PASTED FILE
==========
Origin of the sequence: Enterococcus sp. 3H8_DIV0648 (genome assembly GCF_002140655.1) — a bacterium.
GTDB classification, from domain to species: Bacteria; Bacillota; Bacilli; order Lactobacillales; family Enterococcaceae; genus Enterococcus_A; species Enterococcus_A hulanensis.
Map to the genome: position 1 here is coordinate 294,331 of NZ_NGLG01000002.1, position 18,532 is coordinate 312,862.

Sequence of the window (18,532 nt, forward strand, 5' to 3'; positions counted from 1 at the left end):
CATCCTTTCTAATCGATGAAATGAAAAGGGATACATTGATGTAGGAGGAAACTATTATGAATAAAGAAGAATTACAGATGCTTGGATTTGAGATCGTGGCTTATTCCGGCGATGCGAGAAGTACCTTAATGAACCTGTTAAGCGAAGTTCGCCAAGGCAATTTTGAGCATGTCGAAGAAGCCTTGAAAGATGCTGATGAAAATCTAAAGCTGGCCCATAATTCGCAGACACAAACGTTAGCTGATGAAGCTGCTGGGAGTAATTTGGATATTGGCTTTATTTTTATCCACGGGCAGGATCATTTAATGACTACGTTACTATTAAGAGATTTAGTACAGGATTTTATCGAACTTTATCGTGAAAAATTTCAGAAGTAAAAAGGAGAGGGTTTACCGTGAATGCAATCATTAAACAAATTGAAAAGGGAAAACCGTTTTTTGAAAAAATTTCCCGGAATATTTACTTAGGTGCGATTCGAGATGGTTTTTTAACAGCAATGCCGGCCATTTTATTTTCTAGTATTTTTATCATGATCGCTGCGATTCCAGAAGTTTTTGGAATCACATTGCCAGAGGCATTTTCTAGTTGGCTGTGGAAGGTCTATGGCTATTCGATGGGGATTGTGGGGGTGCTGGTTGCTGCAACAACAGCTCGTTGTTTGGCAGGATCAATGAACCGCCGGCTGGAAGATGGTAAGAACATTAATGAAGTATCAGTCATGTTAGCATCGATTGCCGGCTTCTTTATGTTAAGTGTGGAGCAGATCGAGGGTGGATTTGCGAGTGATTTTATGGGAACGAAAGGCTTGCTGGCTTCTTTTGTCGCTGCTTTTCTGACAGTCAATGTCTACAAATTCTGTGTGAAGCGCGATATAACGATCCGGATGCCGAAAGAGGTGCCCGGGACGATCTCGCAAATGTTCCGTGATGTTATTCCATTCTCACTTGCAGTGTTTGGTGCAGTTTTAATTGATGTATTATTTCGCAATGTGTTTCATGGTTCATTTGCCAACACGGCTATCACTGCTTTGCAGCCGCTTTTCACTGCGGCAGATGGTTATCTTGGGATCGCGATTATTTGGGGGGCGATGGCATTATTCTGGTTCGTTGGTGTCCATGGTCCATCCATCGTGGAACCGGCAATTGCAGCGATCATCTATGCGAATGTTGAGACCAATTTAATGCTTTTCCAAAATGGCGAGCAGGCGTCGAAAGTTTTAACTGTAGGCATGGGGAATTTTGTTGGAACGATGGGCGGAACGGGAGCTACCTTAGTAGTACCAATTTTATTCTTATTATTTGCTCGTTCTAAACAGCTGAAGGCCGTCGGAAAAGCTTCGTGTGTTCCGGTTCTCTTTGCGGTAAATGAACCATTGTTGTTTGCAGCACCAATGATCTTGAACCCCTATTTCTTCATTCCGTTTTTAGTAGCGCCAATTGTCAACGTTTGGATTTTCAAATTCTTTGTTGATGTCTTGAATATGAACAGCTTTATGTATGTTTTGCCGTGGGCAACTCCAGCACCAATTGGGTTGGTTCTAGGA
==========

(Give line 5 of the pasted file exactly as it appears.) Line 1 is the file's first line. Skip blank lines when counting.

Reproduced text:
CATCCTTTCTAATCGATGAAATGAAAAGGGATACATTGATGTAGGAGGAAACTATTATGAATAAAGAAGAATTACAGATGCTTGGATTTGAGATCGTGGCTTATTCCGGCGATGCGAGAAGTACCTTAATGAACCTGTTAAGCGAAGTTCGCCAAGGCAATTTTGAGCATGTCGAAGAAGCCTTGAAAGATGCTGATGAAAATCTAAAGCTGGCCCATAATTCGCAGACACAAACGTTAGCTGATGAAGCTGCTGGGAGTAATTTGGATATTGGCTTTATTTTTATCCACGGGCAGGATCATTTAATGACTACGTTACTATTAAGAGATTTAGTACAGGATTTTATCGAACTTTATCGTGAAAAATTTCAGAAGTAAAAAGGAGAGGGTTTACCGTGAATGCAATCATTAAACAAATTGAAAAGGGAAAACCGTTTTTTGAAAAAATTTCCCGGAATATTTACTTAGGTGCGATTCGAGATGGTTTTTTAACAGCAATGCCGGCCATTTTATTTTCTAGTATTTTTATCATGATCGCTGCGATTCCAGAAGTTTTTGGAATCACATTGCCAGAGGCATTTTCTAGTTGGCTGTGGAAGGTCTATGGCTATTCGATGGGGATTGTGGGGGTGCTGGTTGCTGCAACAACAGCTCGTTGTTTGGCAGGATCAATGAACCGCCGGCTGGAAGATGGTAAGAACATTAATGAAGTATCAGTCATGTTAGCATCGATTGCCGGCTTCTTTATGTTAAGTGTGGAGCAGATCGAGGGTGGATTTGCGAGTGATTTTATGGGAACGAAAGGCTTGCTGGCTTCTTTTGTCGCTGCTTTTCTGACAGTCAATGTCTACAAATTCTGTGTGAAGCGCGATATAACGATCCGGATGCCGAAAGAGGTGCCCGGGACGATCTCGCAAATGTTCCGTGATGTTATTCCATTCTCACTTGCAGTGTTTGGTGCAGTTTTAATTGATGTATTATTTCGCAATGTGTTTCATGGTTCATTTGCCAACACGGCTATCACTGCTTTGCAGCCGCTTTTCACTGCGGCAGATGGTTATCTTGGGATCGCGATTATTTGGGGGGCGATGGCATTATTCTGGTTCGTTGGTGTCCATGGTCCATCCATCGTGGAACCGGCAATTGCAGCGATCATCTATGCGAATGTTGAGACCAATTTAATGCTTTTCCAAAATGGCGAGCAGGCGTCGAAAGTTTTAACTGTAGGCATGGGGAATTTTGTTGGAACGATGGGCGGAACGGGAGCTACCTTAGTAGTACCAATTTTATTCTTATTATTTGCTCGTTCTAAACAGCTGAAGGCCGTCGGAAAAGCTTCGTGTGTTCCGGTTCTCTTTGCGGTAAATGAACCATTGTTGTTTGCAGCACCAATGATCTTGAACCCCTATTTCTTCATTCCGTTTTTAGTAGCGCCAATTGTCAACGTTTGGATTTTCAAATTCTTTGTTGATGTCTTGAATATGAACAGCTTTATGTATGTTTTGCCGTGGGCAACTCCAGCACCAATTGGGTTGGTTCTAGGA